September 17, 2010

1989: Packers Come From Behind to Defeat Saints

The Green Bay Packers had not been over .500 in the six consecutive seasons prior to 1989, and that had been in the strike-shortened 1982 campaign. In their first year under Head Coach Lindy Infante in ’88, they had gone 4-12. The club had signed 20 free agents in the offseason, more than any other team in the NFL. Of the holdovers, WR Sterling Sharpe had led the Packers in pass receiving as a rookie and LB Tim Harris had 13.5 sacks and led the team in tackles.

The Packers lost their opening game in ’89 to Tampa Bay and on September 17 hosted the New Orleans Saints at Lambeau Field. After years of underachieving, New Orleans had gone to the postseason for the first time in 1987 under Head Coach Jim Mora and followed up with a 10-6 record in ’88. They missed the playoffs, but it was still a respectable showing for a club that had not posted a winning record in its first 20 seasons.

The Saints took control from the start, scoring on their first three possessions. After receiving the opening kickoff, they drove 77 yards in eight plays with QB Bobby Hebert throwing a 32-yard touchdown pass to WR Lonzell Hill. The Packers went three-and-out and the Saints took eight plays to score again, in a 56-yard possession that was highlighted by a 15-yard pass from Hebert to WR Floyd Turner and 21-yard carry by RB Dalton Hilliard. Hilliard capped the drive with a three-yard TD run. Packers QB Don Majkowski (pictured above) tossed an interception to end the next possession shortly before the conclusion of the first quarter, which finished with New Orleans ahead by 14-0.

Two plays into the second quarter, the Saints extended their lead to 21-0 when Hebert tossed a one-yard touchdown pass to TE Hoby Brenner. After an exchange of punts, Green Bay finally got on the board. Majkowski threw passes of 11 yards to WR Perry Kemp and 20 yards to TE Ed West and RB Brent Fullwood ran in for a TD from a yard out. But New Orleans managed one more drive prior to the end of the half that culminated in a 38-yard Morten Andersen field goal and the Saints took a 24-7 lead into halftime.

The Packers began to climb out of the hole with their first possession in the third quarter. Majkowski completed all seven of his passes in a 14-play, 80-yard drive that ended with Fullwood scoring his second touchdown of the game on a four-yard run. After New Orleans went three-and-out in its possession and punted, Majkowski completed five more passes in a six-play drive with West hauling in a three-yard touchdown catch. Green Bay was now only down by three points, 24-21.

The Saints weren’t done yet, however, as Hebert led them on a six-play possession of their own that included passes of 13 and 28 yards to WR Eric Martin and concluded early in the fourth quarter with a 24-yard scoring throw to Hill. The Packers responded with yet another scoring possession, going 78 yards in five plays as West caught a 17-yard touchdown pass from Majkowski. It was again a three-point game at 31-28.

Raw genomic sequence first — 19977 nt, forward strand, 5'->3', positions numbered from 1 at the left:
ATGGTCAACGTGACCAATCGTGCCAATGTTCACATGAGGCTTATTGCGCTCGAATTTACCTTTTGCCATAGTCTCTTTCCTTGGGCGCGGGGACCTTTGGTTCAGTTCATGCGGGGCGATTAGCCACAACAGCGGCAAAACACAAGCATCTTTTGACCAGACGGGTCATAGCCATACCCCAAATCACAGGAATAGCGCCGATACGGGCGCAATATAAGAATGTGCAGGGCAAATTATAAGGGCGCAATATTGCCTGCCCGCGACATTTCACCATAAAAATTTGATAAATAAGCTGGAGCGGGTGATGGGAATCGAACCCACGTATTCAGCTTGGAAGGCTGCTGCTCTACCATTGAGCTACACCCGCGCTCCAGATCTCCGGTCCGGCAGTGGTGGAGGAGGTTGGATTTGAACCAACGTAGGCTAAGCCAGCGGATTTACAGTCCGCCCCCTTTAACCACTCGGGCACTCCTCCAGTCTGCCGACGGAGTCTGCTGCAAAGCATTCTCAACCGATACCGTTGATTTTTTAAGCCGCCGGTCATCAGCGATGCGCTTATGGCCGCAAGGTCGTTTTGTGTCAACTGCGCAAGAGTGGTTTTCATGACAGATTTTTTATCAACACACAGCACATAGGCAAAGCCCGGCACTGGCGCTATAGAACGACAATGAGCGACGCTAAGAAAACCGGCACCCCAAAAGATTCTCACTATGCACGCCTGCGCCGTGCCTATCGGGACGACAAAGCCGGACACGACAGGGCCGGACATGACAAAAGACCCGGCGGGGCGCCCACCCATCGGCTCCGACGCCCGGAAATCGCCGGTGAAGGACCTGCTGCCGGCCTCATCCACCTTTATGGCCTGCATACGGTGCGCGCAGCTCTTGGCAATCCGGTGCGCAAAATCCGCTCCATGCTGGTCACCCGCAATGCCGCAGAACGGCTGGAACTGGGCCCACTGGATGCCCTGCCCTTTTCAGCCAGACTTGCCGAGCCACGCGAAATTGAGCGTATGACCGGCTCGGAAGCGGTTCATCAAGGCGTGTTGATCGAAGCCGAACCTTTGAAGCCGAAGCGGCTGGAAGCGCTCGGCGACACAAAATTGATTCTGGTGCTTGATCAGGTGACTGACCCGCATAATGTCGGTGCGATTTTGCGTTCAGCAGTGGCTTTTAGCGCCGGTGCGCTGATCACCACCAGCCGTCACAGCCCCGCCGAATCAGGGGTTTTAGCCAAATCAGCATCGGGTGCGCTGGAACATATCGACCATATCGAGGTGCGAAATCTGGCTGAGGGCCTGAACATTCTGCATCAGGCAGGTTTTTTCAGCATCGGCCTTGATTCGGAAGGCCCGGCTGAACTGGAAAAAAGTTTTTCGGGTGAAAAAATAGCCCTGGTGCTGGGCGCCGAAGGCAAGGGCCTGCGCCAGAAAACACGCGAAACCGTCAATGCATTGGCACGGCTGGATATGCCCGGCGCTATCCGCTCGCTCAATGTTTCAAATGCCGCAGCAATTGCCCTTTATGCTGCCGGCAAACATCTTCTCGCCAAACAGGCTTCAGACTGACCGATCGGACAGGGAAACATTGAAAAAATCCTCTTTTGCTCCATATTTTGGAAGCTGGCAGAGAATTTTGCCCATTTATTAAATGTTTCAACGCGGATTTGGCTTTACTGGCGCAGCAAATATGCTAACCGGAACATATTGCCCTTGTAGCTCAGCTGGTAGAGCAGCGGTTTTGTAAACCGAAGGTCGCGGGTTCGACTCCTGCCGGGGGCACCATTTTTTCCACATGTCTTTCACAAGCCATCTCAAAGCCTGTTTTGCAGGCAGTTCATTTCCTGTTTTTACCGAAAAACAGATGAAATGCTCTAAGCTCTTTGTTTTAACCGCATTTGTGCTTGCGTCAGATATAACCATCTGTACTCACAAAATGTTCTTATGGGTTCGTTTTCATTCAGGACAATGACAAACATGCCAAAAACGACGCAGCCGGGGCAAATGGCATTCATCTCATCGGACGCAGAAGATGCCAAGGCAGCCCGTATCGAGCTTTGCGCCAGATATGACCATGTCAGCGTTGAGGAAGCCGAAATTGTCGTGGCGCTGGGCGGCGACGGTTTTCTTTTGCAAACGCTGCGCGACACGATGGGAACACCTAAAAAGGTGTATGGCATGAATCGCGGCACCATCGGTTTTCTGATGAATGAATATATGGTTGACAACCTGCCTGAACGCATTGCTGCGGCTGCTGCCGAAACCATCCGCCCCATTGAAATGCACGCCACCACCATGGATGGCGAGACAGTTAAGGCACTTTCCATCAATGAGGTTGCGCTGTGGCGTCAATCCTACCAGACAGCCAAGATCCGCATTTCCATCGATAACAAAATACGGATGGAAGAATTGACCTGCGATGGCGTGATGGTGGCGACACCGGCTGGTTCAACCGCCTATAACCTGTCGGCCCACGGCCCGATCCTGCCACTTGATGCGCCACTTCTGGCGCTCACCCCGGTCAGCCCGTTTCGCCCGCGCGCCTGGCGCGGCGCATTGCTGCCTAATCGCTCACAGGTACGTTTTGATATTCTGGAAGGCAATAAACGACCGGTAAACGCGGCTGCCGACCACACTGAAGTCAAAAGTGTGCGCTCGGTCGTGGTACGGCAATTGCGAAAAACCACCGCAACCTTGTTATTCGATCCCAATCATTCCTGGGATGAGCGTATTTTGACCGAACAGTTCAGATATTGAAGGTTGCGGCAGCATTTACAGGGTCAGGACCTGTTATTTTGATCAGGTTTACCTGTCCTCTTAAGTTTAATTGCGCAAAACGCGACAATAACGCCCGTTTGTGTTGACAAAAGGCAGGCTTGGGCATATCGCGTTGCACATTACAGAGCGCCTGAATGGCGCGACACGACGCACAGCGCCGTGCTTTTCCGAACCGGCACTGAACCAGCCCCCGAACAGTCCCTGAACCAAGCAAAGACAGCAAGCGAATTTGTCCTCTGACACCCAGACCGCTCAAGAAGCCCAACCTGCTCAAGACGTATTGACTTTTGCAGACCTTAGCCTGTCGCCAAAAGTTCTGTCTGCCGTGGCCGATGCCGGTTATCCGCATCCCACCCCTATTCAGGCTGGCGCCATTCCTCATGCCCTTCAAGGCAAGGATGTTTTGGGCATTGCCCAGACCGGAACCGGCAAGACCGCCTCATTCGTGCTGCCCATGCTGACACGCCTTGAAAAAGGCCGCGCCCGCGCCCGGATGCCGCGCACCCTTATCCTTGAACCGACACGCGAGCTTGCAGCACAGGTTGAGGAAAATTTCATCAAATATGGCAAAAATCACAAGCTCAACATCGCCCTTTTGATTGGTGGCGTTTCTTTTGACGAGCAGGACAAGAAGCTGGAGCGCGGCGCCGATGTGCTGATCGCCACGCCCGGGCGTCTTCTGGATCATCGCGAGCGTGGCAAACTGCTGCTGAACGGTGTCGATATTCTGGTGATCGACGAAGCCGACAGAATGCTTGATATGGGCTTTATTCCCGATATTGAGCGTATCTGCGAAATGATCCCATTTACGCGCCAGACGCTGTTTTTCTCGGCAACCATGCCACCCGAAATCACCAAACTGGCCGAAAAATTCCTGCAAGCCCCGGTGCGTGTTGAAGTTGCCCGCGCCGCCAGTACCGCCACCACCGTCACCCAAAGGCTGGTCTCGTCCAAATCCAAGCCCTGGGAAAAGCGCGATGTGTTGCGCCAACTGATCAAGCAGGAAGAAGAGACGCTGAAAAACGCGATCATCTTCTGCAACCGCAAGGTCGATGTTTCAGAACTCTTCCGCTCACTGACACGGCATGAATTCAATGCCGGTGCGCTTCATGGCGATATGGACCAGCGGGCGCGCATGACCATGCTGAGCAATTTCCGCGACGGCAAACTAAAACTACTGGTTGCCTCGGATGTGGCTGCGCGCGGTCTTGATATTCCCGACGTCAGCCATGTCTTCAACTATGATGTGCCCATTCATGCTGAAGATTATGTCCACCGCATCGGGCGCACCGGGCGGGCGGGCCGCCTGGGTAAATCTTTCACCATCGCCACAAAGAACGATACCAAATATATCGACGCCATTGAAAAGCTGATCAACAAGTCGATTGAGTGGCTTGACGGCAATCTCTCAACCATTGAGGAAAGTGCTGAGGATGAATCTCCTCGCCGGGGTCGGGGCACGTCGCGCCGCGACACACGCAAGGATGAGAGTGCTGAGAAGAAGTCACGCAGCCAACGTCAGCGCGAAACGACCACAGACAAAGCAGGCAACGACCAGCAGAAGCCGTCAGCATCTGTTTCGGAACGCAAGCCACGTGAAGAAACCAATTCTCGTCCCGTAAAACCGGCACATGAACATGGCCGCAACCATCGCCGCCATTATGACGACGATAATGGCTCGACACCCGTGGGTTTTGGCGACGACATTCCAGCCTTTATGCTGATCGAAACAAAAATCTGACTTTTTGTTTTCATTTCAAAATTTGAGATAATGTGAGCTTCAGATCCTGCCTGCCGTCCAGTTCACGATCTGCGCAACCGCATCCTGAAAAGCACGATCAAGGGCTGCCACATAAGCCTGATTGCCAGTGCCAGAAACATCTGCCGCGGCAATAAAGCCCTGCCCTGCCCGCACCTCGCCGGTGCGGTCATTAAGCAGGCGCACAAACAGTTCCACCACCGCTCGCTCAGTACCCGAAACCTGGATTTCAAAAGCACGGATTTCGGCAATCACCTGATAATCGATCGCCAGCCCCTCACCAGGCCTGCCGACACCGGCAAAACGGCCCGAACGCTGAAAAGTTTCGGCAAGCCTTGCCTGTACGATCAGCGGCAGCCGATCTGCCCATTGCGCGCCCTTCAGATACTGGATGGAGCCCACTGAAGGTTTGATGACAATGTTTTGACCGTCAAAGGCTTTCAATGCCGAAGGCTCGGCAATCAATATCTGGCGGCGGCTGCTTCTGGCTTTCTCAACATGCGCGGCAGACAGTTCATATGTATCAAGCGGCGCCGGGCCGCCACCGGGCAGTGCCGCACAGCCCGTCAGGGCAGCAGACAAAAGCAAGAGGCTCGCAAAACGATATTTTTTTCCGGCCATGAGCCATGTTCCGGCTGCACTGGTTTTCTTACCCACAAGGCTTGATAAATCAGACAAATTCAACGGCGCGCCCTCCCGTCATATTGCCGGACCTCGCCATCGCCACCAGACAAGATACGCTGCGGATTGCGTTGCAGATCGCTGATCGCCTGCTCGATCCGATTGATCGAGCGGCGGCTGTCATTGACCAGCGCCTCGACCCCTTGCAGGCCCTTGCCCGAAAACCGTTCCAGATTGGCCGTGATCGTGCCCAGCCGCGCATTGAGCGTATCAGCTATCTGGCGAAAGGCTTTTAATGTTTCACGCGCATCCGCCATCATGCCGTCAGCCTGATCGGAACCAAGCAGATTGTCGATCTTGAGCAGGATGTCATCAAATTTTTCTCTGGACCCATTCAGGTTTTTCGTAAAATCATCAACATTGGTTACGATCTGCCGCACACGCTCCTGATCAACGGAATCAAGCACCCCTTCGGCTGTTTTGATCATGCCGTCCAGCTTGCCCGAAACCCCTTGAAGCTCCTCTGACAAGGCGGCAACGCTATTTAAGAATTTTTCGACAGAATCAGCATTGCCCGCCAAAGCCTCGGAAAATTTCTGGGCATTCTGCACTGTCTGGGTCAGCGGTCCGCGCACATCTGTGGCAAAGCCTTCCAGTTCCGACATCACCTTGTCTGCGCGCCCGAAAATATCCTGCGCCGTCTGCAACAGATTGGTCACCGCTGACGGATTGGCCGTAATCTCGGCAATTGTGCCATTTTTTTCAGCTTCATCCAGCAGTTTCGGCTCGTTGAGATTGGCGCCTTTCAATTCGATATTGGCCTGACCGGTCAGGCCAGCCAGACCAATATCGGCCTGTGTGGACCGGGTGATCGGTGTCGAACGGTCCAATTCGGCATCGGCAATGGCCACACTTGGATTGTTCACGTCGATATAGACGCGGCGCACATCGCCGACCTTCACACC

New Orleans came back with a long, 12-play possession that ran more than eight minutes off the clock and resulted in a 32-yard Andersen field goal. Green Bay struck quickly when they got the ball back with Majkowski passing to WR Jeff Query
(pictured at right) for a 35-yard gain to the Saints’ 45 yard line. But three plays later they faced a fourth-and-17 situation with under two minutes remaining to play. Majkowski again went to Query along the sideline, and the resulting 23-yard gain kept the drive alive. It ended with Majkowski throwing a three-yard touchdown pass to Sharpe, and with the successful extra point, Green Bay took the lead at 35-34 with 1:31 left on the clock.

The one-point margin held up when Hebert immediately went to the air and his long pass was intercepted by CB Van Jakes; Green Bay was able to run out the clock.

The Packers accumulated 490 total yards in their comeback victory to 367 for New Orleans. Don Majkowski completed 25 of 32 passes for 354 yards with three TDs and an interception. There were plenty of pass receiving stars as Sterling Sharpe (pictured at left) caught 8 passes for 107 yards and a touchdown, Ed West contributed 6 receptions for 87 yards and two scores, and Jeff Query made four catches for 84 yards, including the big plays in the final drive. Brent Fullwood also had a notable game rushing, gaining 125 yards on 18 carries with two TDs.

In defeat, Bobby Hebert tossed 32 passes, completed 23 of them for 282 yards and, like his Green Bay counterpart, with three touchdowns and one picked off. Lonzell Hill had 6 pass receptions for 90 yards and two TDs. However, the Saints didn’t gain as much on the ground, as Dalton Hilliard led the club with 43 yards on 13 attempts with a score.

It was the first sign of rejuvenation for the Packers, who ended up going 10-6 and finishing second (due to tiebreakers) in the NFC Central. They just missed the postseason. Meanwhile, New Orleans fell to a disappointing 9-7 and third place in the NFC West.

Don Majkowski had easily the best season of his career. He led the league in pass attempts (599), completions (353), and yards (4318) while firing 27 touchdown passes (third in the NFL) against 20 interceptions. The third-year quarterback out of Virginia was named to the Pro Bowl and received second-team All-NFL recognition from the Associated Press.

Sterling Sharpe led the NFL with 90 pass receptions and ranked second with 1423 yards and 12 touchdowns. He received All-Pro and Pro Bowl recognition, but unlike Majkowski there were better years ahead.

The Packers would regress to being a losing club again in 1990 and ’91, Infante’s last year as head coach. It would take the arrival of Infante’s successor, Mike Holmgren, and a young quarterback named Brett Favre in 1992 before Green Bay would begin to win again with consistency.